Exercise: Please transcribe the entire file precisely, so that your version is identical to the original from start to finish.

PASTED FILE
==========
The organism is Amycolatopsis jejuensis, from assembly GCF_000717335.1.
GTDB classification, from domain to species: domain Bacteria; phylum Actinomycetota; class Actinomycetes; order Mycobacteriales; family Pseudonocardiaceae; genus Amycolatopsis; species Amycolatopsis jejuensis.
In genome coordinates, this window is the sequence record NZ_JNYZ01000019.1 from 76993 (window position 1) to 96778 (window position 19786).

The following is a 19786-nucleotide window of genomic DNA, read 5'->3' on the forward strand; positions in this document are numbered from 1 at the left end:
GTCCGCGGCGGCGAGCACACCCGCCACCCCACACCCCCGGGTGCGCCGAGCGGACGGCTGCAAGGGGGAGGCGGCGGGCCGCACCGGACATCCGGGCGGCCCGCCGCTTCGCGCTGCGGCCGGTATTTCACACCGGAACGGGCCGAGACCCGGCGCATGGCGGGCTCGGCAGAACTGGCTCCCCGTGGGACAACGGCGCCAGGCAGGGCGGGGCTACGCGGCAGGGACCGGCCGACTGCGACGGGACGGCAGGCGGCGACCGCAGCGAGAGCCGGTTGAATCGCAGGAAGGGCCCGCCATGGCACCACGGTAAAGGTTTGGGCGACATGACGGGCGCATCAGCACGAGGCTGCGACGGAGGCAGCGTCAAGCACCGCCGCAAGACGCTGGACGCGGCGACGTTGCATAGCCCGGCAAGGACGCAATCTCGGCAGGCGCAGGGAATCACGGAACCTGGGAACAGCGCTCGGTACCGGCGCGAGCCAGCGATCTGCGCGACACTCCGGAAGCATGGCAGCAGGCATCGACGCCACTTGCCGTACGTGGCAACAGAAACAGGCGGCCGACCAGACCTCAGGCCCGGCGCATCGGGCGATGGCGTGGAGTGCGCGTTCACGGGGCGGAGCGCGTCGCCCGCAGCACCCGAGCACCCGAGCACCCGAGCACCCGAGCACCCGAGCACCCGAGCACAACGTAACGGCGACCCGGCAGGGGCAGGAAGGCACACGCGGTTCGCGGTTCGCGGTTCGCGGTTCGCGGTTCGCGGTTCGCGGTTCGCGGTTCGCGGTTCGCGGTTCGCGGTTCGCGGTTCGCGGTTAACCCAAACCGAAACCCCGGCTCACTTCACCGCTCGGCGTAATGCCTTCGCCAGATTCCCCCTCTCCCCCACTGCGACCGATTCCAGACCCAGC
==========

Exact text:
The organism is Amycolatopsis jejuensis, from assembly GCF_000717335.1.
GTDB classification, from domain to species: domain Bacteria; phylum Actinomycetota; class Actinomycetes; order Mycobacteriales; family Pseudonocardiaceae; genus Amycolatopsis; species Amycolatopsis jejuensis.
In genome coordinates, this window is the sequence record NZ_JNYZ01000019.1 from 76993 (window position 1) to 96778 (window position 19786).

The following is a 19786-nucleotide window of genomic DNA, read 5'->3' on the forward strand; positions in this document are numbered from 1 at the left end:
GTCCGCGGCGGCGAGCACACCCGCCACCCCACACCCCCGGGTGCGCCGAGCGGACGGCTGCAAGGGGGAGGCGGCGGGCCGCACCGGACATCCGGGCGGCCCGCCGCTTCGCGCTGCGGCCGGTATTTCACACCGGAACGGGCCGAGACCCGGCGCATGGCGGGCTCGGCAGAACTGGCTCCCCGTGGGACAACGGCGCCAGGCAGGGCGGGGCTACGCGGCAGGGACCGGCCGACTGCGACGGGACGGCAGGCGGCGACCGCAGCGAGAGCCGGTTGAATCGCAGGAAGGGCCCGCCATGGCACCACGGTAAAGGTTTGGGCGACATGACGGGCGCATCAGCACGAGGCTGCGACGGAGGCAGCGTCAAGCACCGCCGCAAGACGCTGGACGCGGCGACGTTGCATAGCCCGGCAAGGACGCAATCTCGGCAGGCGCAGGGAATCACGGAACCTGGGAACAGCGCTCGGTACCGGCGCGAGCCAGCGATCTGCGCGACACTCCGGAAGCATGGCAGCAGGCATCGACGCCACTTGCCGTACGTGGCAACAGAAACAGGCGGCCGACCAGACCTCAGGCCCGGCGCATCGGGCGATGGCGTGGAGTGCGCGTTCACGGGGCGGAGCGCGTCGCCCGCAGCACCCGAGCACCCGAGCACCCGAGCACCCGAGCACCCGAGCACCCGAGCACAACGTAACGGCGACCCGGCAGGGGCAGGAAGGCACACGCGGTTCGCGGTTCGCGGTTCGCGGTTCGCGGTTCGCGGTTCGCGGTTCGCGGTTCGCGGTTCGCGGTTCGCGGTTCGCGGTTCGCGGTTAACCCAAACCGAAACCCCGGCTCACTTCACCGCTCGGCGTAATGCCTTCGCCAGATTCCCCCTCTCCCCCACTGCGACCGATTCCAGACCCAGC